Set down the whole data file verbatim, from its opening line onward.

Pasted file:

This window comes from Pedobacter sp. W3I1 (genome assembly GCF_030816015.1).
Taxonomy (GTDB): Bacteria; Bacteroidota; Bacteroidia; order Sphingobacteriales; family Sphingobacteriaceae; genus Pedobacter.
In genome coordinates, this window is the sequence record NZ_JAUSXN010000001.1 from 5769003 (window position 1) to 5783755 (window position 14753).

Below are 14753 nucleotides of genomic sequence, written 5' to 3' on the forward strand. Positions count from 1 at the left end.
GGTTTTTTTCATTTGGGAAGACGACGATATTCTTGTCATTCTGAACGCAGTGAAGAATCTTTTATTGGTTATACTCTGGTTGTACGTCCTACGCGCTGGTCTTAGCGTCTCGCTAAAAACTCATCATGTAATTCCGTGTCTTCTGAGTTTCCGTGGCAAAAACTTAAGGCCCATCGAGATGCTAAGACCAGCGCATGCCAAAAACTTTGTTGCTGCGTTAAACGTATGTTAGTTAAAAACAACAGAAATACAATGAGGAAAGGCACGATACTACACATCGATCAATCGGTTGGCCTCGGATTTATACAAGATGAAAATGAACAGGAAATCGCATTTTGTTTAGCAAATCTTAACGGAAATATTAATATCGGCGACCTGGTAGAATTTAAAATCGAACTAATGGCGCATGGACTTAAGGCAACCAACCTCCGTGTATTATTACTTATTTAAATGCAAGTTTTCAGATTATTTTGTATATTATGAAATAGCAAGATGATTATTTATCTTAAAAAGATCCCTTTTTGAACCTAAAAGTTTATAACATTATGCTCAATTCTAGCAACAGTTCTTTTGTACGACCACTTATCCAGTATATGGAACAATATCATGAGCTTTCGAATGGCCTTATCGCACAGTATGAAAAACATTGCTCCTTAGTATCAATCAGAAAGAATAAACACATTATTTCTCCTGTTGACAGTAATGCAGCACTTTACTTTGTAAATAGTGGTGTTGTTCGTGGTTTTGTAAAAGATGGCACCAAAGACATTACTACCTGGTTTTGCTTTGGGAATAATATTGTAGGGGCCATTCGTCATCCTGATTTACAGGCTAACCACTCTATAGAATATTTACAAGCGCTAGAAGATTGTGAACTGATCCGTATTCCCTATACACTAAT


This window comes from Pedobacter sp. W3I1 (genome assembly GCF_030816015.1).
Taxonomy (GTDB): Bacteria; Bacteroidota; Bacteroidia; order Sphingobacteriales; family Sphingobacteriaceae; genus Pedobacter.
In genome coordinates, this window is the sequence record NZ_JAUSXN010000001.1 from 5769003 (window position 1) to 5783755 (window position 14753).

Below are 14753 nucleotides of genomic sequence, written 5' to 3' on the forward strand. Positions count from 1 at the left end.
GGTTTTTTTCATTTGGGAAGACGACGATATTCTTGTCATTCTGAACGCAGTGAAGAATCTTTTATTGGTTATACTCTGGTTGTACGTCCTACGCGCTGGTCTTAGCGTCTCGCTAAAAACTCATCATGTAATTCCGTGTCTTCTGAGTTTCCGTGGCAAAAACTTAAGGCCCATCGAGATGCTAAGACCAGCGCATGCCAAAAACTTTGTTGCTGCGTTAAACGTATGTTAGTTAAAAACAACAGAAATACAATGAGGAAAGGCACGATACTACACATCGATCAATCGGTTGGCCTCGGATTTATACAAGATGAAAATGAACAGGAAATCGCATTTTGTTTAGCAAATCTTAACGGAAATATTAATATCGGCGACCTGGTAGAATTTAAAATCGAACTAATGGCGCATGGACTTAAGGCAACCAACCTCCGTGTATTATTACTTATTTAAATGCAAGTTTTCAGATTATTTTGTATATTATGAAATAGCAAGATGATTATTTATCTTAAAAAGATCCCTTTTTGAACCTAAAAGTTTATAACATTATGCTCAATTCTAGCAACAGTTCTTTTGTACGACCACTTATCCAGTATATGGAACAATATCATGAGCTTTCGAATGGCCTTATCGCACAGTATGAAAAACATTGCTCCTTAGTATCAATCAGAAAGAATAAACACATTATTTCTCCTGTTGACAGTAATGCAGCACTTTACTTTGTAAATAGTGGTGTTGTTCGTGGTTTTGTAAAAGATGGCACCAAAGACATTACTACCTGGTTTTGCTTTGGGAATAATATTGTAGGGGCCATTCGTCATCCTGATTTACAGGCTAACCACTCTATAGAATATTTACAAGCGCTAGAAGATTGTGAACTGATCCGTATTCCCTATACACTAAT